Andrea Motis: Europe’s Jazz Queen

Garry Berman
26 min readJan 11, 2024
Photo credit: Kaothic Alice

There’s little doubt that Andrea Motis herself might take issue with the title of this article. Despite her many successes in the world of jazz from a ridiculously early age, her wide range of musical accomplishments to this point (she’s now only 28), and her travels which have taken her from across Europe to the U.S., Japan, Israel, Mexico, Chile, and many locales in between, she is more down-to-earth and modest than you would think possible. She might also point to other female jazz musicians — including some of her closest friends — to be as worthy of the above royal reference.

Be that as it may, Andrea possesses not only a tremendous talent as a musician, singer, and composer, but also a curiosity and enthusiasm for exploring aspects of jazz — from traditional to contemporary — with a wide range of collaborators from around the world for creative inspiration, all of which bring new colors to her already vivid musical palette.

She rose to fame with the Sant Andreu Jazz Band, directed by Joan Chamorro, who created the SAJB in 2006. Chamorro had been a musician and teacher at the Escola Municipal de Musica, in the quiet Sant Andreu section of Barcelona, when he embarked on his journey to teach classic jazz to the young students in a more creative and robust way than what is common.

Andrea’s father Ramon owned a trumpet, and, she says, “When he was 15 or so he loved to play music with friends.” The trumpet remained in the home, “so that’s how I started. He thought I could try it, and if I didn’t like it, change in the next year. As I had a really good teacher, I ended up enjoying the instrument.

“My first teacher was not Joan Chamorro,” she explains, “who was only giving lessons for the big band and saxophones, but not any other instrument. So, I was taught by another teacher at the school, Toni Gallart, and he was a great teacher for me. At the same time my parents put me in piano lessons, but I didn’t take many because I was busy doing sports and other things, and it became a lot of things to do.”

It’s one thing for a child to enjoy learning an instrument and how to play music, but to enjoy jazz as a genre doesn’t necessarily follow. In Andrea’s case, it was a natural attraction.

“Joan knew me from when we did auditions for concerts, where we would do saxophones and trumpets together. The saxophones would play jazz, and the trumpets would play anything, but I remember — I saw that the saxophones were playing jazz, and I became more fond of what they were playing. Then I wanted to start saxophone as a second instrument in the school. When I started saxophone lessons, Joan was my teacher. He saw that I really had an interest in jazz music and I wanted to study, and I could play both trumpet and saxophone, so he invited me to be part of the Dixieland band. He would do it apart from the official hours of the school, for free. I was 11 when I started with the SAJB.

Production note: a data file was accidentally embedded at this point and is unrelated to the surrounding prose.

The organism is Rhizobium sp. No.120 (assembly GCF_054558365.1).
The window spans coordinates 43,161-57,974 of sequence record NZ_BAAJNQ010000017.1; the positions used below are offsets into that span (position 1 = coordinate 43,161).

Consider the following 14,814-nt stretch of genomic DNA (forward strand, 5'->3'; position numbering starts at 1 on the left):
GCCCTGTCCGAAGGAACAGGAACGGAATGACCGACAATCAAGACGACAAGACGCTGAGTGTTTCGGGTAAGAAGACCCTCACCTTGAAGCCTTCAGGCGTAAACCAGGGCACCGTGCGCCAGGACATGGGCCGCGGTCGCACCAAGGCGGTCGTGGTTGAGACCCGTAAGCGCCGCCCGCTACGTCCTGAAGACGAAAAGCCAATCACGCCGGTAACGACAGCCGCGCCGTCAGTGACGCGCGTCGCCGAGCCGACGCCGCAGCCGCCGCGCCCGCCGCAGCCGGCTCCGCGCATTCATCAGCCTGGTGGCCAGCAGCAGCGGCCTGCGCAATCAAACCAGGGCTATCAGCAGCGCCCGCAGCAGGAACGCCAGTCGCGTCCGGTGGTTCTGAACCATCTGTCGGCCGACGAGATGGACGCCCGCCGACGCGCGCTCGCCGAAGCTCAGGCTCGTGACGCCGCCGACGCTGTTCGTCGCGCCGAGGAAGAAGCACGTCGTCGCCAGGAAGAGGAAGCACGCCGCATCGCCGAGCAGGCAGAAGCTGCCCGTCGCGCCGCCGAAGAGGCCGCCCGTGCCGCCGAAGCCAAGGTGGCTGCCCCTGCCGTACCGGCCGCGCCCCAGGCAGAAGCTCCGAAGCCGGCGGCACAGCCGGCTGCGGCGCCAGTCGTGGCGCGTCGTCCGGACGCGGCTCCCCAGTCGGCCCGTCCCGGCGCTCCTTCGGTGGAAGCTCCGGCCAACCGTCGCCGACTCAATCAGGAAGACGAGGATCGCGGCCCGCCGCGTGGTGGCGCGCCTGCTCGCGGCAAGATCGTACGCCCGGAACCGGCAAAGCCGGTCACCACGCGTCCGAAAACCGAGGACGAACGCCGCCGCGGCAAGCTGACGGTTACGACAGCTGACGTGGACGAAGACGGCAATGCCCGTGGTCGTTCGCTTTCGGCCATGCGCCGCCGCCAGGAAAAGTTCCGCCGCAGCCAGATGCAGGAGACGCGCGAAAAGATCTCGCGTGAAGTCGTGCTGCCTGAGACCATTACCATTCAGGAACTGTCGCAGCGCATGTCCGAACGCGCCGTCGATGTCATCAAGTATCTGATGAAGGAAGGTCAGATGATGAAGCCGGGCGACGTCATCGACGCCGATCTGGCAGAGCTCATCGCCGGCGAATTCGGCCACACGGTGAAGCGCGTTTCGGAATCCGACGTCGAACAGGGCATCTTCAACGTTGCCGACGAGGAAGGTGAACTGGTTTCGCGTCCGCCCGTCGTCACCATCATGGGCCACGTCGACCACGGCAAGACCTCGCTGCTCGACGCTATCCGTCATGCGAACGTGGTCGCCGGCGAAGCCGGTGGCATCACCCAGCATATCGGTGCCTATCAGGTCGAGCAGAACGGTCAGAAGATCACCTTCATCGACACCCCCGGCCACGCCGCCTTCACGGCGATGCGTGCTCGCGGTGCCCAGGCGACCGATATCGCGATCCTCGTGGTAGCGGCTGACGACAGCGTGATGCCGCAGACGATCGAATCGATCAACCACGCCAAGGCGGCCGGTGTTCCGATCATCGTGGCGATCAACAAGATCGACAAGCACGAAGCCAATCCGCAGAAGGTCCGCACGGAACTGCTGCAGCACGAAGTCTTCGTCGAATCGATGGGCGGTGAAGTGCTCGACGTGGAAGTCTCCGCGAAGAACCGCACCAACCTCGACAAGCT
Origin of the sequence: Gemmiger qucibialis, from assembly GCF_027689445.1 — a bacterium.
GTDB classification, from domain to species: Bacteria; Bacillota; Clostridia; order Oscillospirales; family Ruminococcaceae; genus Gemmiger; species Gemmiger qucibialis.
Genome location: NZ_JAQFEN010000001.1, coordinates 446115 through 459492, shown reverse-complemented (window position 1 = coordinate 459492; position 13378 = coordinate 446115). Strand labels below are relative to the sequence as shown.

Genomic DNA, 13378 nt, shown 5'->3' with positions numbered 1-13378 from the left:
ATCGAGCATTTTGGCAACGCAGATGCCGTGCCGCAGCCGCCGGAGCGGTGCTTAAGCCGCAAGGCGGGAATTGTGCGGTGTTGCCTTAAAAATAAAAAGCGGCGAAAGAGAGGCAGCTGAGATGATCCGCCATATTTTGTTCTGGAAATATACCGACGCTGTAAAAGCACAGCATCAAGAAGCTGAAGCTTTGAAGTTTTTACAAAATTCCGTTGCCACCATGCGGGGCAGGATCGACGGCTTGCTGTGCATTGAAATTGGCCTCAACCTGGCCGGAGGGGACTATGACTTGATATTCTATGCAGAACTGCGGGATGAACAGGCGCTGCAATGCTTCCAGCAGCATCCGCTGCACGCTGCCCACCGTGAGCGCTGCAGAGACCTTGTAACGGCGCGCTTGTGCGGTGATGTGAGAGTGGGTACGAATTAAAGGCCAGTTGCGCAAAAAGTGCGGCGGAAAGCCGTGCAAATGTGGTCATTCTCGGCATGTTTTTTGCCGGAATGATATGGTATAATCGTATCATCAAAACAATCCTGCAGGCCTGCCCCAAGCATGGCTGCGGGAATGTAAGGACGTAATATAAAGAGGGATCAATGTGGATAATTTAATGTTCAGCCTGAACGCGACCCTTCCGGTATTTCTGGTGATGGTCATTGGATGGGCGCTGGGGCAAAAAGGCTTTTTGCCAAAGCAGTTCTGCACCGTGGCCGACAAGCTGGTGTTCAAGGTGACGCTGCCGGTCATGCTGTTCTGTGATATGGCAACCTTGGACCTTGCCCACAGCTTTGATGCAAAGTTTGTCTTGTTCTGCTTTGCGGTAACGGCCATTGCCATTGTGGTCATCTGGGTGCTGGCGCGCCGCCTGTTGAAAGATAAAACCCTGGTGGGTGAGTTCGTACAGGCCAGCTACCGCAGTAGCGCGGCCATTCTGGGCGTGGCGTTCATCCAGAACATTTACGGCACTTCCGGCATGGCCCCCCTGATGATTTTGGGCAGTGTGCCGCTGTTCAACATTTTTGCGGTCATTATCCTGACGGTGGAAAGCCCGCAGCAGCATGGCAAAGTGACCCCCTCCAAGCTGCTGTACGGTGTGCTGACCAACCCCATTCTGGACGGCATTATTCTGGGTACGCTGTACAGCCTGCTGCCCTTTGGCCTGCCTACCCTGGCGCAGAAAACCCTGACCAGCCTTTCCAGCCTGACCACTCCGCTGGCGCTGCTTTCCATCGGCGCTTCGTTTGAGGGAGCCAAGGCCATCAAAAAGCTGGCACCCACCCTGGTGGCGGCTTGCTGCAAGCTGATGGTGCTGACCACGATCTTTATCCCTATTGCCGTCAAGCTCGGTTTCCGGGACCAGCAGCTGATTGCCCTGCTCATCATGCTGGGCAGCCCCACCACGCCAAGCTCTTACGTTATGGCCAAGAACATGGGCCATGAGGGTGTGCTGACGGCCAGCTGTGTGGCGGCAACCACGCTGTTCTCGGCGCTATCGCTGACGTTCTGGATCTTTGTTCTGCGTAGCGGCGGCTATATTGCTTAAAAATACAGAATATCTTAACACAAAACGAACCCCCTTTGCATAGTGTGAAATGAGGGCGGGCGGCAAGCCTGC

“Honestly, I think I loved hearing jazz on the trumpet, and I became more in love with the sound when I heard trumpet players playing jazz, especially Bobby Hackett. I loved the way he was playing on the albums Joan shared with me. He was teaching me saxophone, but he was also giving me material to play on trumpet, to transcribe. He made me learn the music from the albums. It was really interesting, to develop the ear for his love for jazz. So I fell in love with jazz realizing I could play notes, but when I heard the recordings, I remember understanding there were more things than only the notes. I could play the melody, but when I heard the recordings of Bobby Hackett, there were more things he was playing — not only the notes. So that became my goal, to be able to being able to express not only the song, but to express something like what he was doing — that’s why he became my idol a little bit, and I fell in love with jazz more with the playing than for the listening.”

A young Bobby Hackett in the 1930s.

“I love playing in a combo, understanding that each one has a part, every part is necessary, and we could make beautiful things all together. At the beginning, I couldn’t understand people who only like listening to jazz because it’s much for fun playing. Nowadays, I probably enjoy listening more than playing,” she says with a laugh.

Andrea, saxophonist Eva Fernandez, and bassist Magali Datzira formed a close friendship at the time, which made the experience of playing in the new SAJB that much more enjoyable.

Andrea with sister Carla, Eva Fernandez, and Magali Datzira. “Woooow…Yes this was before I ever sang — we headed to our first time playing on radio. We played ‘That’s a Plenty.’ I still remember and we were called “Girls Code Jazz Band” as we were dressed in black and white like a barcode for shopping 😅”

“I think the most beautiful thing was that we went through many special moments with the SAJB together,” she recalls. “Rita came some years later, after there had been the three of us, Eva, Magali and I. When I started with the band, Eva was already there. After two years, Magali came, and some years after, Rita appeared.